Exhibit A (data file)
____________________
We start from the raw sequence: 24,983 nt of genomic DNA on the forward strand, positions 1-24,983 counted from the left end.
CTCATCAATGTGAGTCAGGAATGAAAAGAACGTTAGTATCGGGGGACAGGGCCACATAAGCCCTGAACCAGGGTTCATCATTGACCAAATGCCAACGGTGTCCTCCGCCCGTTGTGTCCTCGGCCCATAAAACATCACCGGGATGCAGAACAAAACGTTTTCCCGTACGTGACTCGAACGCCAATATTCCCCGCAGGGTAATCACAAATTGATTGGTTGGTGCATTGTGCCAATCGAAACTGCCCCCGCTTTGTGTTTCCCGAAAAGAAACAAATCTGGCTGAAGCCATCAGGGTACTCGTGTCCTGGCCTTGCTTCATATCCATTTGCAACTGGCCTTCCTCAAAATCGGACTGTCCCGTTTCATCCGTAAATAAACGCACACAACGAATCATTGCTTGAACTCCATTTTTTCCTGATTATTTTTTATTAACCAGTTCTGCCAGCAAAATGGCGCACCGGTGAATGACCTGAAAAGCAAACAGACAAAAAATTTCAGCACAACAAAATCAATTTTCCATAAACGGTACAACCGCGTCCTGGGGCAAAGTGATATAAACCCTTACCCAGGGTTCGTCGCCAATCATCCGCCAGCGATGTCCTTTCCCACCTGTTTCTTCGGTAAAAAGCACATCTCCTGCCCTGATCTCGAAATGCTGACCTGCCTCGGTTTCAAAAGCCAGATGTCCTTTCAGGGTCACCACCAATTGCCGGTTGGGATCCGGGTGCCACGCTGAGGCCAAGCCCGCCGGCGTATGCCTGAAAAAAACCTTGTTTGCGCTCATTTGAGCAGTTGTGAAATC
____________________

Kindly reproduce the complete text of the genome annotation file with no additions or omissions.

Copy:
We start from the raw sequence: 24,983 nt of genomic DNA on the forward strand, positions 1-24,983 counted from the left end.
CTCATCAATGTGAGTCAGGAATGAAAAGAACGTTAGTATCGGGGGACAGGGCCACATAAGCCCTGAACCAGGGTTCATCATTGACCAAATGCCAACGGTGTCCTCCGCCCGTTGTGTCCTCGGCCCATAAAACATCACCGGGATGCAGAACAAAACGTTTTCCCGTACGTGACTCGAACGCCAATATTCCCCGCAGGGTAATCACAAATTGATTGGTTGGTGCATTGTGCCAATCGAAACTGCCCCCGCTTTGTGTTTCCCGAAAAGAAACAAATCTGGCTGAAGCCATCAGGGTACTCGTGTCCTGGCCTTGCTTCATATCCATTTGCAACTGGCCTTCCTCAAAATCGGACTGTCCCGTTTCATCCGTAAATAAACGCACACAACGAATCATTGCTTGAACTCCATTTTTTCCTGATTATTTTTTATTAACCAGTTCTGCCAGCAAAATGGCGCACCGGTGAATGACCTGAAAAGCAAACAGACAAAAAATTTCAGCACAACAAAATCAATTTTCCATAAACGGTACAACCGCGTCCTGGGGCAAAGTGATATAAACCCTTACCCAGGGTTCGTCGCCAATCATCCGCCAGCGATGTCCTTTCCCACCTGTTTCTTCGGTAAAAAGCACATCTCCTGCCCTGATCTCGAAATGCTGACCTGCCTCGGTTTCAAAAGCCAGATGTCCTTTCAGGGTCACCACCAATTGCCGGTTGGGATCCGGGTGCCACGCTGAGGCCAAGCCCGCCGGCGTATGCCTGAAAAAAACCTTGTTTGCGCTCATTTGAGCAGTTGTGAAATC